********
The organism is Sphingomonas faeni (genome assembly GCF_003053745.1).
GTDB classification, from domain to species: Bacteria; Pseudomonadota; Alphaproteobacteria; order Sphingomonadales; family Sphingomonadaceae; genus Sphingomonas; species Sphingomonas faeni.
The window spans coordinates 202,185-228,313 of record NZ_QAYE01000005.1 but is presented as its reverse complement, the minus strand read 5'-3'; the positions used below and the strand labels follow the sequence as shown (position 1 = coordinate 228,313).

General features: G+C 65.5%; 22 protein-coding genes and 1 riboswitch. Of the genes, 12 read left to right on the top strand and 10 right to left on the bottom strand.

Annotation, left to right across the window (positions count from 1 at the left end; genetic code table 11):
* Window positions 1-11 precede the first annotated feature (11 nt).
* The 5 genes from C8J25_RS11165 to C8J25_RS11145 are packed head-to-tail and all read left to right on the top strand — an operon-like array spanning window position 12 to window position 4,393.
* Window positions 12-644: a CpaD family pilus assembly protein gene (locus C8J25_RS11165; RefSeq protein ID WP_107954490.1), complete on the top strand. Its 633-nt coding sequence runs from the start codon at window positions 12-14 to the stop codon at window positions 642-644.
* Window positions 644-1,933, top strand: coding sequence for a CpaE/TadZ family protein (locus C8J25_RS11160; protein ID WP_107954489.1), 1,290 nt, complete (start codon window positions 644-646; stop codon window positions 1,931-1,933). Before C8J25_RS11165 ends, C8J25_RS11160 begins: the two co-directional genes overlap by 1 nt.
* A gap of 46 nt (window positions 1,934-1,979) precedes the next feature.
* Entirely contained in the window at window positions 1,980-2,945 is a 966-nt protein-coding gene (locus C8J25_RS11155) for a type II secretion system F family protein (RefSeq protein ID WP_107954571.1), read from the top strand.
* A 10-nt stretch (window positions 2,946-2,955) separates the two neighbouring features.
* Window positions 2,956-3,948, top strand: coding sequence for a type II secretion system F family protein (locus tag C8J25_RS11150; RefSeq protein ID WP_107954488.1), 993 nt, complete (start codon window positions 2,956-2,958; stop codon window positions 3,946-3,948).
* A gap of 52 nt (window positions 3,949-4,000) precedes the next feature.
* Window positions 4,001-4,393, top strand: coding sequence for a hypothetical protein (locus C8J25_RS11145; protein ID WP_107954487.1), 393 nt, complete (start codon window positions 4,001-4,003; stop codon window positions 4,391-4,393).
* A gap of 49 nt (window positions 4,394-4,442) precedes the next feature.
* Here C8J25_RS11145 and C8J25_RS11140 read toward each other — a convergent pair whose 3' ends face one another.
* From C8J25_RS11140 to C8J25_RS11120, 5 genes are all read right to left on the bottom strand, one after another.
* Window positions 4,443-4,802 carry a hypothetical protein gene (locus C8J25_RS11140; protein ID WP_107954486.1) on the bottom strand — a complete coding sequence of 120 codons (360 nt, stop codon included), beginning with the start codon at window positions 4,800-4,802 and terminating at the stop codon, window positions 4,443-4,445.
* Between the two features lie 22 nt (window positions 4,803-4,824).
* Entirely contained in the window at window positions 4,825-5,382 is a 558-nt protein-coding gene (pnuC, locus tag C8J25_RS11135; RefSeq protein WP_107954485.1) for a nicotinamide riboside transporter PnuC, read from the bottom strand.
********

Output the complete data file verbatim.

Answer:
The organism is Sphingomonas faeni (genome assembly GCF_003053745.1).
GTDB classification, from domain to species: Bacteria; Pseudomonadota; Alphaproteobacteria; order Sphingomonadales; family Sphingomonadaceae; genus Sphingomonas; species Sphingomonas faeni.
The window spans coordinates 202,185-228,313 of record NZ_QAYE01000005.1 but is presented as its reverse complement, the minus strand read 5'-3'; the positions used below and the strand labels follow the sequence as shown (position 1 = coordinate 228,313).

General features: G+C 65.5%; 22 protein-coding genes and 1 riboswitch. Of the genes, 12 read left to right on the top strand and 10 right to left on the bottom strand.

Annotation, left to right across the window (positions count from 1 at the left end; genetic code table 11):
* Window positions 1-11 precede the first annotated feature (11 nt).
* The 5 genes from C8J25_RS11165 to C8J25_RS11145 are packed head-to-tail and all read left to right on the top strand — an operon-like array spanning window position 12 to window position 4,393.
* Window positions 12-644: a CpaD family pilus assembly protein gene (locus C8J25_RS11165; RefSeq protein ID WP_107954490.1), complete on the top strand. Its 633-nt coding sequence runs from the start codon at window positions 12-14 to the stop codon at window positions 642-644.
* Window positions 644-1,933, top strand: coding sequence for a CpaE/TadZ family protein (locus C8J25_RS11160; protein ID WP_107954489.1), 1,290 nt, complete (start codon window positions 644-646; stop codon window positions 1,931-1,933). Before C8J25_RS11165 ends, C8J25_RS11160 begins: the two co-directional genes overlap by 1 nt.
* A gap of 46 nt (window positions 1,934-1,979) precedes the next feature.
* Entirely contained in the window at window positions 1,980-2,945 is a 966-nt protein-coding gene (locus C8J25_RS11155) for a type II secretion system F family protein (RefSeq protein ID WP_107954571.1), read from the top strand.
* A 10-nt stretch (window positions 2,946-2,955) separates the two neighbouring features.
* Window positions 2,956-3,948, top strand: coding sequence for a type II secretion system F family protein (locus tag C8J25_RS11150; RefSeq protein ID WP_107954488.1), 993 nt, complete (start codon window positions 2,956-2,958; stop codon window positions 3,946-3,948).
* A gap of 52 nt (window positions 3,949-4,000) precedes the next feature.
* Window positions 4,001-4,393, top strand: coding sequence for a hypothetical protein (locus C8J25_RS11145; protein ID WP_107954487.1), 393 nt, complete (start codon window positions 4,001-4,003; stop codon window positions 4,391-4,393).
* A gap of 49 nt (window positions 4,394-4,442) precedes the next feature.
* Here C8J25_RS11145 and C8J25_RS11140 read toward each other — a convergent pair whose 3' ends face one another.
* From C8J25_RS11140 to C8J25_RS11120, 5 genes are all read right to left on the bottom strand, one after another.
* Window positions 4,443-4,802 carry a hypothetical protein gene (locus C8J25_RS11140; protein ID WP_107954486.1) on the bottom strand — a complete coding sequence of 120 codons (360 nt, stop codon included), beginning with the start codon at window positions 4,800-4,802 and terminating at the stop codon, window positions 4,443-4,445.
* Between the two features lie 22 nt (window positions 4,803-4,824).
* Entirely contained in the window at window positions 4,825-5,382 is a 558-nt protein-coding gene (pnuC, locus tag C8J25_RS11135; RefSeq protein WP_107954485.1) for a nicotinamide riboside transporter PnuC, read from the bottom strand.